Template Talk:English -or- Table
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Template Talk:English -or- Table
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Bad idea

In response to Kbb2's (Undid revision 907049741 by Wolfdog (talk) bad idea, the RP vowel is also close-mid and its usual transcription is /?:/) OK, but what do you think about the basic switch here to phonetic brackets? Wolfdog (talk) 11:37, 20 July 2019 (UTC)

@Wolfdog: Phonetic brackets with actual phonetic IPA would require us to write [] for RP /?r/ and [o:?] for /?:r/. This can cause serious intelligiblity issues.
I've added a note below the table. Would that be sufficient? Kbb2 (ex. Mr KEBAB) (talk) 11:54, 20 July 2019 (UTC)
Ah yes, I see your point. How about the distinction between GenAm /?r/ and Canadian English /or/? Is that really necessary? Wolfdog (talk) 12:01, 20 July 2019 (UTC)
@Wolfdog: Probably. What do you propose? Kbb2 (ex. Mr KEBAB) (talk) 12:03, 20 July 2019 (UTC)
@Kbb2: I don't think there's any distinction between the GenAm and Canadian English. The Handbook of Varieties of English (2004) gives the NORTH and FORCE vowels, for both dialects, as [?]. Why do you feel it is necessary? Wolfdog (talk) 12:17, 20 July 2019 (UTC)
@Wolfdog: CanE doesn't possess /?/ as a phoneme that's separate from /?/, and since there's no START-NORTH merger in CanE, it makes no sense as far as phonology is concerned to write that vowel as anything other than /or/ or /o?r/. I chose /or/ because that's closer to the actual phonetic realization, and because it makes sense anyway to write Canadian GOAT with ⟨o⟩ (it's a back monophthong or a slight closing diphthong for many speakers).
We can write the American equivalent with ⟨o?r⟩, but nobody realizes the closing glide before /r/ within the same morpheme, and ⟨or⟩ is at odds with how we represent American GOAT on Wikipedia. I'd say it's best to transcribe it with ⟨?r⟩. Kbb2 (ex. Mr KEBAB) (talk) 12:38, 20 July 2019 (UTC)
You don't need to base a phonemic representation on what's "closer to the actual phonetic realization". The fact that you're "choosing" something also doesn't make sense; sources already give a solution: /?r/ (or, alternatively, /or/) for both. Both Canadian and GenAm English use /o?/ as the standard for GOAT (though Canadian is, yes, more likely to monophthongize this sound, but /o?/ is perfectly permissible and probably even typical), but this is beside the point: we don't need to worry about GOAT for the purposes of this chart, just NORTH/FORCE. Both dialects use one sound for NORTH/FORCE; writing them as different seems misleading. You can't tell if somoene's Canadian or American based on how they pronounce NORTH. Let's follow the sources and use /?r/ for both please. Wolfdog (talk) 12:54, 20 July 2019 (UTC)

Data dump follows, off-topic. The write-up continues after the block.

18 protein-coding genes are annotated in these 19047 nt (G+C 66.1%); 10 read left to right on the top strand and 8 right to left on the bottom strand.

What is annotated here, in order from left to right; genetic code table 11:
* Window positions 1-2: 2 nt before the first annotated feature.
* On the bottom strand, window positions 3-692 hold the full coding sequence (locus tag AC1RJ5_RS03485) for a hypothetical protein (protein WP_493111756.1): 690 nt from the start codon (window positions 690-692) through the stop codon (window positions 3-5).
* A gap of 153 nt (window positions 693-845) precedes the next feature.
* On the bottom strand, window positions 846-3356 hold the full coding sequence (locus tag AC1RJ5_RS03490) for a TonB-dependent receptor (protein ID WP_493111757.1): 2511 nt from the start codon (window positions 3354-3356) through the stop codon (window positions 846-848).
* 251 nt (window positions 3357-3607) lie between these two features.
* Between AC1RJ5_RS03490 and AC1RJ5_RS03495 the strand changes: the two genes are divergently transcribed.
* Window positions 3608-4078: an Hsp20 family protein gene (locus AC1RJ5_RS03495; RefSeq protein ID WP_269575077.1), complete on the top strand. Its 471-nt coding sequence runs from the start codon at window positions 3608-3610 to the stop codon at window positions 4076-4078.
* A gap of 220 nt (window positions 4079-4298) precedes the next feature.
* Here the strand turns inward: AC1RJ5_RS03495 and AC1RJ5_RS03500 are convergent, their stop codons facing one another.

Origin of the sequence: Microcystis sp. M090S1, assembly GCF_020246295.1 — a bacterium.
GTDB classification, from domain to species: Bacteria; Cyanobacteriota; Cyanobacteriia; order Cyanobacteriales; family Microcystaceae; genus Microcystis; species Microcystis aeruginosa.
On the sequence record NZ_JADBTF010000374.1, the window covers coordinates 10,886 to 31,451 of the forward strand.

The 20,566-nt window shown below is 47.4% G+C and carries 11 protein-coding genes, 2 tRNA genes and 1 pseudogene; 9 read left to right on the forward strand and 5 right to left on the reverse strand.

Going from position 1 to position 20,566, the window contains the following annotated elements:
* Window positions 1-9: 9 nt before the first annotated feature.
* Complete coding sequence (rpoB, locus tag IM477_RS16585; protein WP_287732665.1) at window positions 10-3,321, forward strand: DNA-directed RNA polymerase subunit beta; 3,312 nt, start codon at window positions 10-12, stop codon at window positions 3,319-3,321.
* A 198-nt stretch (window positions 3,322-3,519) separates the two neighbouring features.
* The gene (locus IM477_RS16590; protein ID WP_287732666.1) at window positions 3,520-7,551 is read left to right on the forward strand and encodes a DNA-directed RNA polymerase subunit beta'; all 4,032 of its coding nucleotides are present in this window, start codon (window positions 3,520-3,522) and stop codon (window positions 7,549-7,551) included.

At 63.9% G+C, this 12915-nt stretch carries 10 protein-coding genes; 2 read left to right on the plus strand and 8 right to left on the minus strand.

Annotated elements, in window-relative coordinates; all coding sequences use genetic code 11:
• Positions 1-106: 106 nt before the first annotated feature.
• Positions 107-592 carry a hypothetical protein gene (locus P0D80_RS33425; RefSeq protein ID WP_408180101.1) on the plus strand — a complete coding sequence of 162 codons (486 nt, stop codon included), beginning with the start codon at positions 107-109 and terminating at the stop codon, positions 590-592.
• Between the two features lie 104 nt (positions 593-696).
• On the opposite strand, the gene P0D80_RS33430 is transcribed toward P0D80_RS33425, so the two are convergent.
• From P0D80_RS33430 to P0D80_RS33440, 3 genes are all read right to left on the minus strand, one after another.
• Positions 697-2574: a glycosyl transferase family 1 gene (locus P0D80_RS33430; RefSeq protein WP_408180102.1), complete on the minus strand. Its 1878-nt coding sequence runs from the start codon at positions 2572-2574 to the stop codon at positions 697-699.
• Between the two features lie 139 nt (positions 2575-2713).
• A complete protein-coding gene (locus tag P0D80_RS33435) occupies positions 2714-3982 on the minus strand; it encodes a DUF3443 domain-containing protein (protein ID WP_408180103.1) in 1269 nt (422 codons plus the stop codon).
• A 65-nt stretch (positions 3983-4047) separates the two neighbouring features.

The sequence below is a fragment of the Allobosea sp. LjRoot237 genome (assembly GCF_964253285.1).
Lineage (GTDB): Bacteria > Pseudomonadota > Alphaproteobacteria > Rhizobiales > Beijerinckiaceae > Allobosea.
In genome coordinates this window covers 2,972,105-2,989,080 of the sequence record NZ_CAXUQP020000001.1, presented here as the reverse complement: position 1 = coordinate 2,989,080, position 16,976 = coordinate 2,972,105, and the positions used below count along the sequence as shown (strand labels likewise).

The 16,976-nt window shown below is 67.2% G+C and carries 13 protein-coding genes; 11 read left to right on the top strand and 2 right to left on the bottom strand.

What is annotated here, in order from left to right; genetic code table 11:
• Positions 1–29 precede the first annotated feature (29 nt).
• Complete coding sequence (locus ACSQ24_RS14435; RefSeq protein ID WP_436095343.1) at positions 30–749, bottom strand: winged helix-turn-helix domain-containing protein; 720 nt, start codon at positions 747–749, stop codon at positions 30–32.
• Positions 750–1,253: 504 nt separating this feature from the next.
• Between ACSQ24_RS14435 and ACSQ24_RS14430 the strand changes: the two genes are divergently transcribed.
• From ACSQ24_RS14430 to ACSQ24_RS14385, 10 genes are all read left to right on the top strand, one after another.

@Wolfdog: The /?/ phoneme does not exist in Standard Canadian English. Kbb2 (ex. Mr KEBAB) (talk) 12:56, 20 July 2019 (UTC)
Not isolated. It exists within the phoneme /?r/; see Handbook p. 359. Wolfdog (talk) 12:59, 20 July 2019 (UTC)
@Wolfdog: The phone [?] is the only mid back vowel that can occur before /r/ in Canadian English, which tells us that it should be considered an allophone of GOAT, which is the only mid back vowel phoneme in the vowel system of CanE. Boberg's list isn't a list of phonemes.
/?r/ (or /or/, /o?r/) is a sequence of two phonemes in all dialects of English. You're probably mistaking lexical sets for phonemes. In non-rhotic dialects, /r/ is dropped before consonants and pauses and what remains is an actual single phoneme /?(:)/. Kbb2 (ex. Mr KEBAB) (talk) 13:07, 20 July 2019 (UTC)
In response to The phone [?] is the only mid back vowel that can occur before /r/ in Canadian English, which tells us that it should be considered an allophone of GOAT, which is the only mid back vowel phoneme in the vowel system of CanE, can't the same be said to be true of GenAm? Half of GenAm speakers (perhaps more) have the cot-caught merger, the same as Canadian English. I don't see why you're trying to invent a Wikipedia-specific system when a credible source uses a system that already works perfectly well within our WP model. When a disagreement like this occurs between two editors, shouldn't we be looking to actual sources for ways to represent these sounds and haven't I provided that source? Wolfdog (talk) 13:14, 20 July 2019 (UTC)
@Wolfdog: This means that there's a variable phonemic merger between /?/ and /?/ in GA. Those who have it do indeed need to consider their [?] before [r] to be a variety of /o?/, unless they don't have the NORTH-FORCE merger (then /?/ remains a separate phoneme). See Wells's Accents of English for more information, this isn't my invention.